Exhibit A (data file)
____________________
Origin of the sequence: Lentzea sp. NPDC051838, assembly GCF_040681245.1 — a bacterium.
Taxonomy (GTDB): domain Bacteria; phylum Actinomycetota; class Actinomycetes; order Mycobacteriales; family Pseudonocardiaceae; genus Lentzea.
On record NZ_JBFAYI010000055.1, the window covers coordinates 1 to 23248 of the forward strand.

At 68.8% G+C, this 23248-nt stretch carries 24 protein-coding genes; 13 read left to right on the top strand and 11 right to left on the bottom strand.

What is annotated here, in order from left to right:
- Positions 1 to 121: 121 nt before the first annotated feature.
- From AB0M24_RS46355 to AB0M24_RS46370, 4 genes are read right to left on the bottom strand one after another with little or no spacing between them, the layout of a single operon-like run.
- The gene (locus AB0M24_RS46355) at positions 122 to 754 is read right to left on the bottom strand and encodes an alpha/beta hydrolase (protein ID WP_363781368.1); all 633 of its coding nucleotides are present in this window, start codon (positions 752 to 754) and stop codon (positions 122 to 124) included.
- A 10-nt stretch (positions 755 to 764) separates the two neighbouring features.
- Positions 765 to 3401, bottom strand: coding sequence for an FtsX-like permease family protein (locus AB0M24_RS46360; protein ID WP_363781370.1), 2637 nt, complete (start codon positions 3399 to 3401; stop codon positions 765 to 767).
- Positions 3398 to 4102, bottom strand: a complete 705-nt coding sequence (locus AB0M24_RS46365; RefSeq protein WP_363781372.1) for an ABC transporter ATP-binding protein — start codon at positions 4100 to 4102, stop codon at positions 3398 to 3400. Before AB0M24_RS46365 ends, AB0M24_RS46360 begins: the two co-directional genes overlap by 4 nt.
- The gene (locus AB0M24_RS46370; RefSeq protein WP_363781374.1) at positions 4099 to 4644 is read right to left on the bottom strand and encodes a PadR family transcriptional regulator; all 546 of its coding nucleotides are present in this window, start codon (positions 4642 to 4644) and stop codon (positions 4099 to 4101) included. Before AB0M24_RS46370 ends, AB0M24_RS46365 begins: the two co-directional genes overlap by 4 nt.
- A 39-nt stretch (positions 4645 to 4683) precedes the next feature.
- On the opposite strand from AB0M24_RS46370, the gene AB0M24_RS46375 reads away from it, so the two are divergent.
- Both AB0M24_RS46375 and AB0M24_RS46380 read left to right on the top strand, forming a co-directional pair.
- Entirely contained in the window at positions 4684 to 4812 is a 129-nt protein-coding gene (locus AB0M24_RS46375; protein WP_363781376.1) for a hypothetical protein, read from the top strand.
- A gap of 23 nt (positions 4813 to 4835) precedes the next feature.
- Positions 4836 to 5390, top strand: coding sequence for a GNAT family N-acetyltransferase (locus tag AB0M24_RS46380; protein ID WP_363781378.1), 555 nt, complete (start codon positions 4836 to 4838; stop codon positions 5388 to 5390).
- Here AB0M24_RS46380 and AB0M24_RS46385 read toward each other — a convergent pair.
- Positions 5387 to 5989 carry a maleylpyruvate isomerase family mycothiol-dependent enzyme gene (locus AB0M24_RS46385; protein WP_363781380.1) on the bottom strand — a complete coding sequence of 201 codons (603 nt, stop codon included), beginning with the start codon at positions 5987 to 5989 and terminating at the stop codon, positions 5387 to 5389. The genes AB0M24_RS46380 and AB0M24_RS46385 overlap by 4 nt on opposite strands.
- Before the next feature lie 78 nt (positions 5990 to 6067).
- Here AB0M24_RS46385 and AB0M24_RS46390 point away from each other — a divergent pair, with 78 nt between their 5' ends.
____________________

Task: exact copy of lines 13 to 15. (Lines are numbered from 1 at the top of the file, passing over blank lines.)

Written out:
- A 39-nt stretch (positions 4645 to 4683) precedes the next feature.
- On the opposite strand from AB0M24_RS46370, the gene AB0M24_RS46375 reads away from it, so the two are divergent.
- Both AB0M24_RS46375 and AB0M24_RS46380 read left to right on the top strand, forming a co-directional pair.